While PVP isn't the only focus of the game, Aeria feels it will prove to be one of the most popular aspects, with a variety of modes available. In our time with the game, we tested one of the PVP battlegrounds, in a 4v4 match. The area was a little large for such a battle, but we learned it was a zone meant for 80v80 matches (!), which seems like it could get frantic, and fast. In addition to these 50v50 and 80v80 configurations, there will also be one-on-one duels. Aside from these closed-off battlegrounds, Scarlet Blade will also feature a dynamic, wide open PVP zone which will have players constantly vying for control for their faction of choice: the Free Knights or Royal Guards. Outside PVP, there's a special cross-faction zone where players can hang out and communicate with one another, as well.
Combat is, to a point, what you'd expect in an action-centric MMORPG. Choose your target, unleash your wide variety of attacks, and claim victory. That's over-simplifying it, of course, but you get the idea. I tested both a level 1 Whipper, and a pre-built high-level Defender. While the Whipper had only the most basic of moves, the Defender was armed with so much that I couldn't keep track of everything. The most important thing here is that the controls are super responsive. Any lag in a system like this could kill the whole thing, but what I played was fluid and effortless. Animations are well-done, and like the design of the game in general, quite stylish.
Characters have three types of bars: The requisite HP and SP (skill points, spent when, you guessed it, using skills), and CP. CP is the "fun" one – this bar fills up as you defeat enemies, and with a full bar, you can summon your very own Mech. Each class has a unique Mech, in essence an amplified version of the class itself. As you battle in Mech form, you're given access to a unique skill set and drastically-improved stats, though the CP gauge is used up the longer you stay in this form, so it's best used only when necessary.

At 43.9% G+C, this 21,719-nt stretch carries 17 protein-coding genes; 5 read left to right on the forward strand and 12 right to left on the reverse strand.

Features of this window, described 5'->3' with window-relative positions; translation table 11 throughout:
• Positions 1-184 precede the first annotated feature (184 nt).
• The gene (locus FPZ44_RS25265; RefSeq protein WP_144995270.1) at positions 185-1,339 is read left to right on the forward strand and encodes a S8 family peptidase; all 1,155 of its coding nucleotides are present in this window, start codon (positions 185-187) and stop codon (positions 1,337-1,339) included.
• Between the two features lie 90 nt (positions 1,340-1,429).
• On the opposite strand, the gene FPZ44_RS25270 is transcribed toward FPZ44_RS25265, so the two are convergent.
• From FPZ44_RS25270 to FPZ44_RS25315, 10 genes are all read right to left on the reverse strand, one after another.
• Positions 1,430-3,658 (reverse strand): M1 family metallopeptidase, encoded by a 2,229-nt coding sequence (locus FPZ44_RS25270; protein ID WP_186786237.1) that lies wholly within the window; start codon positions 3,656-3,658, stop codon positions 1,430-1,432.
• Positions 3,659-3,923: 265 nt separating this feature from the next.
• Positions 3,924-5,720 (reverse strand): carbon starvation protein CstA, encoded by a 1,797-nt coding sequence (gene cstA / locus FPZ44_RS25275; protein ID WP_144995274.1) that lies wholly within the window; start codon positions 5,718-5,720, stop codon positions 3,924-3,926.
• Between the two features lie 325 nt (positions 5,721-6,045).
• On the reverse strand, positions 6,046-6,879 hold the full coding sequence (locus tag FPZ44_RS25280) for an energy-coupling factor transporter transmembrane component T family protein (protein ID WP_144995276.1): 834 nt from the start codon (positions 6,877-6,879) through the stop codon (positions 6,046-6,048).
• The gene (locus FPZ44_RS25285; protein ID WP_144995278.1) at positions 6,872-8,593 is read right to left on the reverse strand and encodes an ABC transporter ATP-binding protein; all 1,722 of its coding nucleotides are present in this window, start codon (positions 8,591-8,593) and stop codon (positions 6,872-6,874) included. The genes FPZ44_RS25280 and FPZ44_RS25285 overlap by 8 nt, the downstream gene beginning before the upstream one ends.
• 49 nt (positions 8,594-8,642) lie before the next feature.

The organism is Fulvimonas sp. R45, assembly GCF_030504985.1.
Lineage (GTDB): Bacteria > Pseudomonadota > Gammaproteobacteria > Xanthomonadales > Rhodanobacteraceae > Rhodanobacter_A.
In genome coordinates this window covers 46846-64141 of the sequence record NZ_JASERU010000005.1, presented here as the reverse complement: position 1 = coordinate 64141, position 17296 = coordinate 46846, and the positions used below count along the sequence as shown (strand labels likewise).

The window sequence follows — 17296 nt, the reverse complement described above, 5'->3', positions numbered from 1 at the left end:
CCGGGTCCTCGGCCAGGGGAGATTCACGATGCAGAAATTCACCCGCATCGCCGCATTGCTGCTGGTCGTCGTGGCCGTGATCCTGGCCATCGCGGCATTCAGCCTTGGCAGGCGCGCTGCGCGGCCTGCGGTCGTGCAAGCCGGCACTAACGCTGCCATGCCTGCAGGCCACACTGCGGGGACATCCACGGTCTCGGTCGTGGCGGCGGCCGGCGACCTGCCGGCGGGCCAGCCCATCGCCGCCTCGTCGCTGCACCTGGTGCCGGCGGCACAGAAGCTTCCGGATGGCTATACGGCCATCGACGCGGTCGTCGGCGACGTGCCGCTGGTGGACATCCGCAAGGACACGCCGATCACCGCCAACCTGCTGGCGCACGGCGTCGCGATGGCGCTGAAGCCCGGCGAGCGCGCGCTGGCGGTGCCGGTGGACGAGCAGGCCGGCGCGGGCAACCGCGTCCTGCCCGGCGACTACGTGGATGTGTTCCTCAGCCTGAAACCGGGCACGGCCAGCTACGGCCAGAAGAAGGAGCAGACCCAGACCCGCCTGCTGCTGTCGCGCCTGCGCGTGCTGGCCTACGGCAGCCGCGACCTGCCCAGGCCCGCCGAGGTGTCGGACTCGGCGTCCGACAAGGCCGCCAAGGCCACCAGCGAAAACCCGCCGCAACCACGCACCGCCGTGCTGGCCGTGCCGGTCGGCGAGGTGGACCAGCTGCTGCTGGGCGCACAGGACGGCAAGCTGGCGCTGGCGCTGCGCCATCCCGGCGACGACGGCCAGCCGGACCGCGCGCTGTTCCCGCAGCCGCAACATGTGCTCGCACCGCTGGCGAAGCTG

Even though Scarlet Blade isn't yet ready for release, nearly everything we played through was already translated to English, and the localization was one of my favorite parts of the game. While you control your choice of Arkana, you the player are actually that Arkana's Commander, and she'll talk to you during the game about her mission and thoughts on other characters. The Arkana can be flirty at times, and delightfully sarcastic at others. Every piece of text I came across was well-written, and often humorous. I dare say if other MMORPGs had such engaging dialogue on quests and missions, more people might read it (I read all quest text in games anyway, but I feel like I'm in the minority).
There's even more to say that I couldn't fit in this preview. There's the nightclub, a zone where players can relax, socialize, and dance, that also features all the trappings of a city. This is where you go to store items, upgrade, craft, and more. There's even vending machines where you can spend a variety of currency (gold, points, and more) to buy anything from equipment to new emotes. I may have bought a few such as 'Shy' and 'Greeting,' and can confirm many emotes are just as flirtatious as you'd imagine. And yes, the nightclub does feature a VIP room. I'll let you use your imagination for that one.
They say you can't judge a book by its cover. An old adage, but a true one, and I admit I was guilty of breaking it in this case. While it remains to be seen if Scarlet Blade truly has the substance to keep players engaged, I sit here surprisingly optimistic about its chances.